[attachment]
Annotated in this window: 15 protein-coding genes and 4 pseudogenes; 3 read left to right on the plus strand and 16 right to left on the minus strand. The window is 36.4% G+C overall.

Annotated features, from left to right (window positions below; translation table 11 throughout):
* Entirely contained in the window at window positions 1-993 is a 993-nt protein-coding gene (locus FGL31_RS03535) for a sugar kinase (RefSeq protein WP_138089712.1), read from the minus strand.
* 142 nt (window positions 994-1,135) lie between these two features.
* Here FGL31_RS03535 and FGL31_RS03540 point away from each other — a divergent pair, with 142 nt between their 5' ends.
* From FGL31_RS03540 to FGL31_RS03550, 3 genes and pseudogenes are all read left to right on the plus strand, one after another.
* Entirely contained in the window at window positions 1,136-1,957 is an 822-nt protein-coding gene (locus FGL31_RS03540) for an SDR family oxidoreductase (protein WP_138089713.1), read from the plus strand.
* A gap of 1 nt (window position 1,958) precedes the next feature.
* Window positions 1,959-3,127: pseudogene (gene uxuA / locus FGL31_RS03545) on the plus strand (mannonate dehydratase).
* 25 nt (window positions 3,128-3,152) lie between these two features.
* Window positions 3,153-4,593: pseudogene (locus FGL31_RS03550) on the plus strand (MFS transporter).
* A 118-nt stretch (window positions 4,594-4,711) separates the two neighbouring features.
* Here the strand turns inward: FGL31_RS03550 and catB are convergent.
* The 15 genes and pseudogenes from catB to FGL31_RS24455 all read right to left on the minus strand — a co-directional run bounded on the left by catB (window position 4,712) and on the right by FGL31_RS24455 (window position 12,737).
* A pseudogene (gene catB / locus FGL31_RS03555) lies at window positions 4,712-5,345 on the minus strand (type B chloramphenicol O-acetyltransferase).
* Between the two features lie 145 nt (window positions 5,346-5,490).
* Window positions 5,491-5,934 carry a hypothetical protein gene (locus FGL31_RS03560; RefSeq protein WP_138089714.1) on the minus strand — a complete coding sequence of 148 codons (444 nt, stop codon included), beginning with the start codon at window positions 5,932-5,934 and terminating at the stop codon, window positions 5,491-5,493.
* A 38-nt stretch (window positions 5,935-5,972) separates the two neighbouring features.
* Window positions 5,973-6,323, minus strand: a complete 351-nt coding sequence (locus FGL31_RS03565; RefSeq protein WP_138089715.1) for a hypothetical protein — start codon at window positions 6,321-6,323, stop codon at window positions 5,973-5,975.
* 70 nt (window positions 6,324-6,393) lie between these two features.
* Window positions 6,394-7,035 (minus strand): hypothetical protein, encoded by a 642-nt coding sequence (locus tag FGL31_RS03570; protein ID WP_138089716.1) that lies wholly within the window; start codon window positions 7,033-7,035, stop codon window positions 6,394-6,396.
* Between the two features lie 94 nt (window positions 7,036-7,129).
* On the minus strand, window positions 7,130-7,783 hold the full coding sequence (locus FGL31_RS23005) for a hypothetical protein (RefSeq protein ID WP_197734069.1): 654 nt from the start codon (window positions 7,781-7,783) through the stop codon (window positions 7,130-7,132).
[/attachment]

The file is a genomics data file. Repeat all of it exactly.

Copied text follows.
Annotated in this window: 15 protein-coding genes and 4 pseudogenes; 3 read left to right on the plus strand and 16 right to left on the minus strand. The window is 36.4% G+C overall.

Annotated features, from left to right (window positions below; translation table 11 throughout):
* Entirely contained in the window at window positions 1-993 is a 993-nt protein-coding gene (locus FGL31_RS03535) for a sugar kinase (RefSeq protein WP_138089712.1), read from the minus strand.
* 142 nt (window positions 994-1,135) lie between these two features.
* Here FGL31_RS03535 and FGL31_RS03540 point away from each other — a divergent pair, with 142 nt between their 5' ends.
* From FGL31_RS03540 to FGL31_RS03550, 3 genes and pseudogenes are all read left to right on the plus strand, one after another.
* Entirely contained in the window at window positions 1,136-1,957 is an 822-nt protein-coding gene (locus FGL31_RS03540) for an SDR family oxidoreductase (protein WP_138089713.1), read from the plus strand.
* A gap of 1 nt (window position 1,958) precedes the next feature.
* Window positions 1,959-3,127: pseudogene (gene uxuA / locus FGL31_RS03545) on the plus strand (mannonate dehydratase).
* 25 nt (window positions 3,128-3,152) lie between these two features.
* Window positions 3,153-4,593: pseudogene (locus FGL31_RS03550) on the plus strand (MFS transporter).
* A 118-nt stretch (window positions 4,594-4,711) separates the two neighbouring features.
* Here the strand turns inward: FGL31_RS03550 and catB are convergent.
* The 15 genes and pseudogenes from catB to FGL31_RS24455 all read right to left on the minus strand — a co-directional run bounded on the left by catB (window position 4,712) and on the right by FGL31_RS24455 (window position 12,737).
* A pseudogene (gene catB / locus FGL31_RS03555) lies at window positions 4,712-5,345 on the minus strand (type B chloramphenicol O-acetyltransferase).
* Between the two features lie 145 nt (window positions 5,346-5,490).
* Window positions 5,491-5,934 carry a hypothetical protein gene (locus FGL31_RS03560; RefSeq protein WP_138089714.1) on the minus strand — a complete coding sequence of 148 codons (444 nt, stop codon included), beginning with the start codon at window positions 5,932-5,934 and terminating at the stop codon, window positions 5,491-5,493.
* A 38-nt stretch (window positions 5,935-5,972) separates the two neighbouring features.
* Window positions 5,973-6,323, minus strand: a complete 351-nt coding sequence (locus FGL31_RS03565; RefSeq protein WP_138089715.1) for a hypothetical protein — start codon at window positions 6,321-6,323, stop codon at window positions 5,973-5,975.
* 70 nt (window positions 6,324-6,393) lie between these two features.
* Window positions 6,394-7,035 (minus strand): hypothetical protein, encoded by a 642-nt coding sequence (locus tag FGL31_RS03570; protein ID WP_138089716.1) that lies wholly within the window; start codon window positions 7,033-7,035, stop codon window positions 6,394-6,396.
* Between the two features lie 94 nt (window positions 7,036-7,129).
* On the minus strand, window positions 7,130-7,783 hold the full coding sequence (locus FGL31_RS23005) for a hypothetical protein (RefSeq protein ID WP_197734069.1): 654 nt from the start codon (window positions 7,781-7,783) through the stop codon (window positions 7,130-7,132).